The Food Safety Information Council today invited the community to take part in their National Science Week event about ‘Good bugs, bad bugs – preserving and fermenting food in glass containers.’ The event will be held live on Facebook with our member Environmental Health Australia on Saturday 13 August at 3pm and then available as a video.
Associate Professor Julian Cox, the Council’s Scientific Director, said we hear a lot about the risks of those bad bugs that can give you food poisoning but there are also good bacteria that help us digest the food in our gut as well as ferment and preserve food.
‘The theme of this year’s National Science Week is ‘Glass more than meets the eye’. Glass is a great container for preserving and fermenting food as it can be kept clean easily and forms a good airtight seal,’ Professor Cox said.
‘Fermented food and drinks undergo controlled microbial growth and fermentation where microorganisms like yeast, moulds and bacteria break down food components like glucose into organic acids or alcohol.
‘You’d be surprised how many of the everyday foods we eat are fermented. There are the usual suspects like yoghurt, cheese, bread, beer and wine, but also sauerkraut, kimchi, kefir, miso and tempeh, even coffee beans and chocolate! Originally many of these foods were fermented to preserve surplus food through winter but now many are appreciated by different cultures for their unique sensory qualities – flavours, taste, texture and appearance.
‘While many fermented foods are considered beneficial, they can be risky for some people. Be aware that some people can react to fermented foods especially if they have reactions to histamine or are taking antidepressants which react with tyramine, which some of these foods can contain. Such foods can be hazardous if people are allergic or immunocompromised. These foods can also cause bloating and discomfort in some people.
‘When fermenting or preserving food always follow these food safety practices to make sure good bugs flourish while bad bugs don’t grow in your fermented food:
- Always wash your hands before preparing any food: wet hands under running water, soap thoroughly up to your wrist and rub between your fingers, rinse under running water and dry thoroughly on a clean towel.
- Wash your containers, chopping boards and utensils before use in warm soapy water, rinse well, and leave to dry thoroughly, or wash in the dishwasher.
- It is recommended to use a commercial starter culture and to follow the manufacturer’s instructions including fermenting at the recommended temperature. Use a new starter culture for each batch and don’t be tempted to ‘backslop’ a starter culture from an existing batch to make a new one as you could transfer undesirable microorganisms, or the fermentation may not proceed properly.
- Only use pasteurised milk for fermented dairy foods and never try to make your own fermented meats at home as this is far too risky.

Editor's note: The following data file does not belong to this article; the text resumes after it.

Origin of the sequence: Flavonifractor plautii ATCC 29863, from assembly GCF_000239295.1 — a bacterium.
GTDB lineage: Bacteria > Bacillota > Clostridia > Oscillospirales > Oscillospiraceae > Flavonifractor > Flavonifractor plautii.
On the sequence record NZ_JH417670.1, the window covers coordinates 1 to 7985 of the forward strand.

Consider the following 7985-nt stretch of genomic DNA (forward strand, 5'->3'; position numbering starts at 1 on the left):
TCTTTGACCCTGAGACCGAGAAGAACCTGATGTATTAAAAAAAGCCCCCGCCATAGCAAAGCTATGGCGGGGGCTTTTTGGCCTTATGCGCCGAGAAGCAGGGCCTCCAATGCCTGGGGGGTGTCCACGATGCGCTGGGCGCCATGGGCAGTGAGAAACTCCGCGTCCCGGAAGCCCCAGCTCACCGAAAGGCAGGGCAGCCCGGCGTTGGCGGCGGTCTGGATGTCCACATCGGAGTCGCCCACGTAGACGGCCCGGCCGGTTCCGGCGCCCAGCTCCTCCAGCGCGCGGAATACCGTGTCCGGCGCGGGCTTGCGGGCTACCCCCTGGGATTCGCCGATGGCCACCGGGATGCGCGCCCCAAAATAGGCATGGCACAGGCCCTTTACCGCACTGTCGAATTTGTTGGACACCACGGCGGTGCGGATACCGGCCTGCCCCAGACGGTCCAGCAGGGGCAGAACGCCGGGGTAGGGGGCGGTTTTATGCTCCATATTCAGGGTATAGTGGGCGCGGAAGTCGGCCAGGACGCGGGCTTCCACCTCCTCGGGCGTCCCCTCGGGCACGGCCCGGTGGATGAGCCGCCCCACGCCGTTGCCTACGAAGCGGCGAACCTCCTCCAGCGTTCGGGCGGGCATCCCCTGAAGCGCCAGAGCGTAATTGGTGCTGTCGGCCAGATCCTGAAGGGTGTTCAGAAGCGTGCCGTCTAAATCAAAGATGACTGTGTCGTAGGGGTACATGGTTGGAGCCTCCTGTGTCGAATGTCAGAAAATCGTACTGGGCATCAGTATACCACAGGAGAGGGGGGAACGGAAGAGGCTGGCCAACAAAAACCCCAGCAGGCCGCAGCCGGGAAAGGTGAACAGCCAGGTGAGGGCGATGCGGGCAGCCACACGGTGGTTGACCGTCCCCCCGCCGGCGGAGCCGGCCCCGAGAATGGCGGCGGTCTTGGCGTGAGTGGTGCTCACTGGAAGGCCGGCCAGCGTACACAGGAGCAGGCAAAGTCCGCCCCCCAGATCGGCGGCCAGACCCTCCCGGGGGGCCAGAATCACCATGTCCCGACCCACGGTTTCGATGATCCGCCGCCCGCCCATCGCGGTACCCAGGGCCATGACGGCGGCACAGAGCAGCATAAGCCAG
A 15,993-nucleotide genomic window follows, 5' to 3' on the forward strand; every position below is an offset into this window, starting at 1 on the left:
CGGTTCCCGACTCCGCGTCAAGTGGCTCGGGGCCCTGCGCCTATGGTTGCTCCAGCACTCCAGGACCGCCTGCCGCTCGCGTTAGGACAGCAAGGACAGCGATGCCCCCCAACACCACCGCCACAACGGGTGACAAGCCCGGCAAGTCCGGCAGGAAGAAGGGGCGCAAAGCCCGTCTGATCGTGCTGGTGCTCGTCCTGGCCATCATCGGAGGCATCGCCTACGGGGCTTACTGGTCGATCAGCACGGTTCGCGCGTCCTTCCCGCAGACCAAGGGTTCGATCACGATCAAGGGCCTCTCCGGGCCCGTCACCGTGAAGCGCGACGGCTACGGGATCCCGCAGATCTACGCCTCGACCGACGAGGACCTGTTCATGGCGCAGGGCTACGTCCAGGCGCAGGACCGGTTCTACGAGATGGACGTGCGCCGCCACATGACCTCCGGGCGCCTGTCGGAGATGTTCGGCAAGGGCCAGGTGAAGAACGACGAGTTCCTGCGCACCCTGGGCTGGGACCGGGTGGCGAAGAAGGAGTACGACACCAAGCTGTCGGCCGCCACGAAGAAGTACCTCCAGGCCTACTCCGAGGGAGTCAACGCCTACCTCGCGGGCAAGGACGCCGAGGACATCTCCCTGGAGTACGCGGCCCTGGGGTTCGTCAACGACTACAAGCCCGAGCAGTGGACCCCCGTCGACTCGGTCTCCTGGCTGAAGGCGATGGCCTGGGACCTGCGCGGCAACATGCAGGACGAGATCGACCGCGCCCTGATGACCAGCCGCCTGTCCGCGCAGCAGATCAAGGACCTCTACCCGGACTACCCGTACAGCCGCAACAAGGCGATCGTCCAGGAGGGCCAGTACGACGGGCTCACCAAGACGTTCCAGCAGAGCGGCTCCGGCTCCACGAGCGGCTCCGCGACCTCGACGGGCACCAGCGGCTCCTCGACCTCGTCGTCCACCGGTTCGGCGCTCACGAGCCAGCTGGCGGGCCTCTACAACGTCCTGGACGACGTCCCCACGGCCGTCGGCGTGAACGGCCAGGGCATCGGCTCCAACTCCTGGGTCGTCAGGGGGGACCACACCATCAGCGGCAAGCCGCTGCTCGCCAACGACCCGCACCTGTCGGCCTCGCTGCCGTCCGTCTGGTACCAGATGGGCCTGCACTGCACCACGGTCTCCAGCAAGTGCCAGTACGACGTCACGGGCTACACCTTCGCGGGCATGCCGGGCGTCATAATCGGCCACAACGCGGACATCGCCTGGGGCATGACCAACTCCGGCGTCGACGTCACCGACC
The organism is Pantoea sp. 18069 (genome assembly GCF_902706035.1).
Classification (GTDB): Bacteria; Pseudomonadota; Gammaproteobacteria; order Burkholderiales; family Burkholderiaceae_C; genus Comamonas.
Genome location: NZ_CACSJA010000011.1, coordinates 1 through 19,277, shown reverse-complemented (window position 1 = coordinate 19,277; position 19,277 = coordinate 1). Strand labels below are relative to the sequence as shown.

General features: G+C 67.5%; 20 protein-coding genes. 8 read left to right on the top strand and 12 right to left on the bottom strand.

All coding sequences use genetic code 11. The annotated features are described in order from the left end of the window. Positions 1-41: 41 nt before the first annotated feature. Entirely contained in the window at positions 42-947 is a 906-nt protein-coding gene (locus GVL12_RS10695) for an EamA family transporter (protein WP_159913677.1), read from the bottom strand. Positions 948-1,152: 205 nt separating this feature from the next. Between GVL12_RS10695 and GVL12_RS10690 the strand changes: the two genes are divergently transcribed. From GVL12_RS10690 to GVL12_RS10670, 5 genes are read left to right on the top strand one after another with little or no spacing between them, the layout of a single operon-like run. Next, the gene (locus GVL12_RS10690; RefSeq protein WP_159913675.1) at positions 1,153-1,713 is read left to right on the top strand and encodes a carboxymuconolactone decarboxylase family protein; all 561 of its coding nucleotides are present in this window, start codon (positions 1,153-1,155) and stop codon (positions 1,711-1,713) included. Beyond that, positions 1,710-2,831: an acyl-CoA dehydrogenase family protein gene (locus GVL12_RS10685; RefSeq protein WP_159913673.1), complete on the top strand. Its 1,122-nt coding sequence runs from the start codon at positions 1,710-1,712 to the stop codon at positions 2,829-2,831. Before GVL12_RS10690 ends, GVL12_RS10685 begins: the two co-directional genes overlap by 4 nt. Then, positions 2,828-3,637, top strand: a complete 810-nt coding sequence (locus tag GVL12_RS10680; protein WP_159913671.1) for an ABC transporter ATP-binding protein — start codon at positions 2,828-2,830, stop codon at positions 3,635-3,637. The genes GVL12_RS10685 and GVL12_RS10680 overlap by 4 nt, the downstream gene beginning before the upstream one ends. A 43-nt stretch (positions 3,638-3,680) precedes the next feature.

‘There are many other ways of preserving food in glass such as jams, pickles, relishes and chutneys which include ingredients such as salt, vinegar (acetic acid), sugar, spices and water. Here are some more food safety tips on these processes:
- Pickles should be placed in a clean jar, topped up with vinegar or a vinegar mixture containing at least 50% vinegar. Where possible, use Australian recipes as US and European vinegars are stronger than ours. Pickles can be stored in the fridge, or if you store them at room temperature, they must be pasteurised by placing in a waterbath with the lid lightly screwed on and the water heated to above 85°C, measured with a thermometer.
- Jams, chutneys and relishes can be hot filled straight from the pot at a temperature greater than 85°C, sealed and the jars inverted for 3 minutes o sterilise the lid.
- When preparing vegetables and herbs in oil it is really important to get the recipe correct to prevent the survival or even growth of dangerous bacteria such as Clostridium botulinum which causes botulism. Vegetables and any fresh herbs should be soaked in vinegar overnight with a ratio of 300g of vegetables and any fresh herbs to 100ml of vinegar, drain the liquid, then you can add oil. Jars are best stored in the fridge to minimise the risk of spoilage. Dried vegetables, herbs and spices can safely be added to oil without the vinegar soak and then stored at room temperature.
‘Finally, we invite teachers to register for our online briefings on Wednesday 10 August at 3.30pm on how to prepare classroom material, a recording will also be available for those that can’t attend. We will also be working with First Nations to broadcast programs about traditional food preservation methods on National Indigenous Radio throughout National Science Week. Our thanks to the Australian Government for their grant funding these events,’ Professor Cox concluded.
For more information:
Media contact: Lydia Buchtmann, Food Safety Information Council, 0407 626 688 or email@example.com